Effective wound treatment is a significant global healthcare issue. Fucoidan extracts have been studied across a range of areas that may benefit the skin healing process via topical use, oral ingestion and through a variety of innovative biomedical applications.
Topical wound healing
Research demonstrates the potential for two of Marinova’s purified and well-characterised fucoidan extracts to promote wound healing activity. In an Australian study, Undaria pinnatifida and Fucus vesiculosus fucoidan extracts both demonstrated inhibitory effects on processes linked to skin ageing, including the increased expression of SIRT1 in vitro (Fitton, 2015).
In a clinical study on UV-induced erythema, a Fucus vesiculosus fucoidan extract with a high polyphenol content, manufactured by Marinova, showed additional in vitro antioxidant activity compared with a placebo, as well as beneficial soothing and protective effects (Fitton, 2015). A further study utilising a fucoidan extract produced by Marinova also demonstrated activity in aiding skin immunity, soothing and protection. Fucoidan can be readily incorporated into gel and multilayer formulations intended to promote topical skin healing activity, and offers great potential for the development of novel treatment solutions for damaged skin.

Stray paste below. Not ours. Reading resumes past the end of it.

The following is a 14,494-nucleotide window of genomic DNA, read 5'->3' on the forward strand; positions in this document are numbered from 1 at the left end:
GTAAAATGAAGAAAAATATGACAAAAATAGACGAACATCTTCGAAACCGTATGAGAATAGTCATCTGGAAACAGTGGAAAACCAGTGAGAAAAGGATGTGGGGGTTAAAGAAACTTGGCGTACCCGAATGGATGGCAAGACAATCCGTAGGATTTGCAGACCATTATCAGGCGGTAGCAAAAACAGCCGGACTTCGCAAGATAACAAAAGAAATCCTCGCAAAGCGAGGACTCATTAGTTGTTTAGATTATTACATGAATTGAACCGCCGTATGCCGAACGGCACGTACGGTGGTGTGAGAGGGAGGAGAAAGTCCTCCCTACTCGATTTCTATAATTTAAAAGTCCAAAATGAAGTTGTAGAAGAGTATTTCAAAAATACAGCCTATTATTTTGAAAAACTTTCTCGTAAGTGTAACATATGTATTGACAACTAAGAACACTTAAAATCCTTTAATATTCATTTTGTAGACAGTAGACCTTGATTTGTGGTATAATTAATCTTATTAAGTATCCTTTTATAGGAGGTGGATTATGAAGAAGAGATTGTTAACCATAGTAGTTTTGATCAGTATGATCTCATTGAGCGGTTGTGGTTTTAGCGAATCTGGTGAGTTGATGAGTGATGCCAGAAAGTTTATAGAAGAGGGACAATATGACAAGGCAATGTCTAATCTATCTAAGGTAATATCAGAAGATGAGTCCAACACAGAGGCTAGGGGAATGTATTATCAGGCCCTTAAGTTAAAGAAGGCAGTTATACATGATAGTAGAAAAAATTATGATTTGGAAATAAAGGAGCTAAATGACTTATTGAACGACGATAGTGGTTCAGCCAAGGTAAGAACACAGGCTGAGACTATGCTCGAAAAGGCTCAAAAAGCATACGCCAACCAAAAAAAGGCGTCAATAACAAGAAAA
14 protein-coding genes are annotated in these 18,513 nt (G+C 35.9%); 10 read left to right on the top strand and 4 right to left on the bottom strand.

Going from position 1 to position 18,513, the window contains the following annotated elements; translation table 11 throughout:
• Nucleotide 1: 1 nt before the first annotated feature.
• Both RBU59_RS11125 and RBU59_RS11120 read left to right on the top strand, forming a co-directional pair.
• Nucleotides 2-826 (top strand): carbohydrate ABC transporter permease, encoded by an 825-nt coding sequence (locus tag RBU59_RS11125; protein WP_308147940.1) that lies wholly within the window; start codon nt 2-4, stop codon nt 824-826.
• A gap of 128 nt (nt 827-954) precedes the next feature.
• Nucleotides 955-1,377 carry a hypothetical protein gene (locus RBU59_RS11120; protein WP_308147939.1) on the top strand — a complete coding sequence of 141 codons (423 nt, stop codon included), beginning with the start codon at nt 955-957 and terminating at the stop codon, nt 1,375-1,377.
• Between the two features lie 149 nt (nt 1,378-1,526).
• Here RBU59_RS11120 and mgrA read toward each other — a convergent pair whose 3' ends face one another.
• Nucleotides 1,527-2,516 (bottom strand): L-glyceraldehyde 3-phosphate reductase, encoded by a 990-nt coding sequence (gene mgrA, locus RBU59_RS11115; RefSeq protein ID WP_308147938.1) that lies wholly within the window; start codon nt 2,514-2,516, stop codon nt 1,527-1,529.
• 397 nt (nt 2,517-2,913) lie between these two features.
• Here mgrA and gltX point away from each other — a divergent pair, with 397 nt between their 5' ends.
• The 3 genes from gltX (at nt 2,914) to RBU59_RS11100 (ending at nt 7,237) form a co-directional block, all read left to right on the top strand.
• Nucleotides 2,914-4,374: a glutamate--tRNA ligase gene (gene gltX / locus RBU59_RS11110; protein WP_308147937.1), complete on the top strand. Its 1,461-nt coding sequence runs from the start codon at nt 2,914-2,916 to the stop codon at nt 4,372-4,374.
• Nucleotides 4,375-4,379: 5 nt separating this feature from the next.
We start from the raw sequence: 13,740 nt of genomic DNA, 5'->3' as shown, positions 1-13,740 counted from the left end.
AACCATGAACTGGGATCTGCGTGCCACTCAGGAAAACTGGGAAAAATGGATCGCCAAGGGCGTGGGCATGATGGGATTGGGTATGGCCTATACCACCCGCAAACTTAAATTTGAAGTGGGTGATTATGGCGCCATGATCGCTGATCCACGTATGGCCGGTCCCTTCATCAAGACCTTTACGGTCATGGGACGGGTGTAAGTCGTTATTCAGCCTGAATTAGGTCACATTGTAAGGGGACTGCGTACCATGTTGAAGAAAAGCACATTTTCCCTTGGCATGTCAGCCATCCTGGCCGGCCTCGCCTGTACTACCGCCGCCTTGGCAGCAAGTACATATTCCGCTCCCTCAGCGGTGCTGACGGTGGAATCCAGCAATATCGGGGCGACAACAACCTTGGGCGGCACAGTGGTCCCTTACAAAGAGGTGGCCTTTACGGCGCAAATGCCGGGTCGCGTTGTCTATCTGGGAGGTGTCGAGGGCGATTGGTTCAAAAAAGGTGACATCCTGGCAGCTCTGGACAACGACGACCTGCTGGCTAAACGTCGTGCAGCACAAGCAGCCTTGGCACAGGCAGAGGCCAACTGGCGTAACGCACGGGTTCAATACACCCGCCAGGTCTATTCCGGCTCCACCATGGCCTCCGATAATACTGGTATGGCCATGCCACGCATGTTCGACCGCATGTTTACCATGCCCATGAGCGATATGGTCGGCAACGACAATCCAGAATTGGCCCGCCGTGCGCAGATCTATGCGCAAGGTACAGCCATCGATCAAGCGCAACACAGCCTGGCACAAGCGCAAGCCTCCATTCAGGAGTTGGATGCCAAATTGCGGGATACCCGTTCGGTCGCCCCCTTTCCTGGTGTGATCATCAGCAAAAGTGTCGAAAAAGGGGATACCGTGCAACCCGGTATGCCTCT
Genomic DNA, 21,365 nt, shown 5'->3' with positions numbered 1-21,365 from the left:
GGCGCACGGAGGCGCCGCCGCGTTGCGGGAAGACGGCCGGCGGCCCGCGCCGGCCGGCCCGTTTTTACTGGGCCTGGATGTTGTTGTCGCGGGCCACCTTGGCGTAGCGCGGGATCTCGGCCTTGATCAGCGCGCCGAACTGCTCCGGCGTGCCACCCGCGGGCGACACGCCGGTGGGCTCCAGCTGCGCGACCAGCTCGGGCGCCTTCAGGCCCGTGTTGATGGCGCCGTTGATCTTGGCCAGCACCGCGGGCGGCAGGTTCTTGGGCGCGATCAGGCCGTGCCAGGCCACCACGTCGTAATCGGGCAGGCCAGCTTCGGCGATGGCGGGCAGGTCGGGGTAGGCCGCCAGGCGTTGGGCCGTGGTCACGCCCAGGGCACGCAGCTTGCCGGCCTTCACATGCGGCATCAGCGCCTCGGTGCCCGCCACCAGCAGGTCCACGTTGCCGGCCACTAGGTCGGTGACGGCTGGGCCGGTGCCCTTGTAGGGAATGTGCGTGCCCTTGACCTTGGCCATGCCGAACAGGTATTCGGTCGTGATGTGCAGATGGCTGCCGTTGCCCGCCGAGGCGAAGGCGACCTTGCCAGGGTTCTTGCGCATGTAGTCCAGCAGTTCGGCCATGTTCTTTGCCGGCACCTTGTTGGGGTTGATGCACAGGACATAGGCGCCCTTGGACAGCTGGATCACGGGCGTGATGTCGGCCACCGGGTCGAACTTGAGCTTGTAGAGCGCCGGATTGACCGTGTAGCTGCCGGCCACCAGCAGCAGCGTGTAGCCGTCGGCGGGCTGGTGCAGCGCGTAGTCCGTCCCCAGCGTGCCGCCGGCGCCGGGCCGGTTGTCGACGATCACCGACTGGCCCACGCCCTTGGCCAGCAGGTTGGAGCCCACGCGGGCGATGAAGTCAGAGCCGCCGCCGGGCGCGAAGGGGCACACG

Studies into composites including fucoidan extracts also show great promise for functional wound dressing applications (Yanagibayashi, 2012). These include hydrogels and chitin-fucoidan composites that help to create a moist environment in which healing can occur.
Growth factor binding
Fucoidan extracts have been studied for potential anti-inflammatory, anti-tumour, anti-thrombotic and anti-viral properties (Fitton, 2015). Many of these effects are thought to be derived from interactions with growth factors. This suggests that fucoidan extracts may be able to modulate growth factor-dependent pathways in tissue repair.
The wound healing process requires the repopulation of fibroblasts from the surrounding dermal tissue. An in vitro wound repair study showed that fucoidan modulated the effects of TGF (transforming growth factor) on dermal fibroblasts and restored the rate of fibroblast repopulation (O’Leary, 2004).
An Australian research group continues its innovative studies into the properties of polyelectrolyte multilayers (PEMs), strengthening the case for the use of fucoidan extracts in the development of new materials for medical device and wound healing applications. Researchers used high purity fucoidan extracted from Fucus vesiculosus, manufactured by Marinova, to create a unique PEM (Benbow, 2017). They found that the molecular weight of the fucoidan greatly altered the structure of the PEM, affecting hydration, elasticity and thus the capacity for small molecules to move through the material. A second study shed light on the pathways by which future wound healing systems might be developed (Benbow, 2020).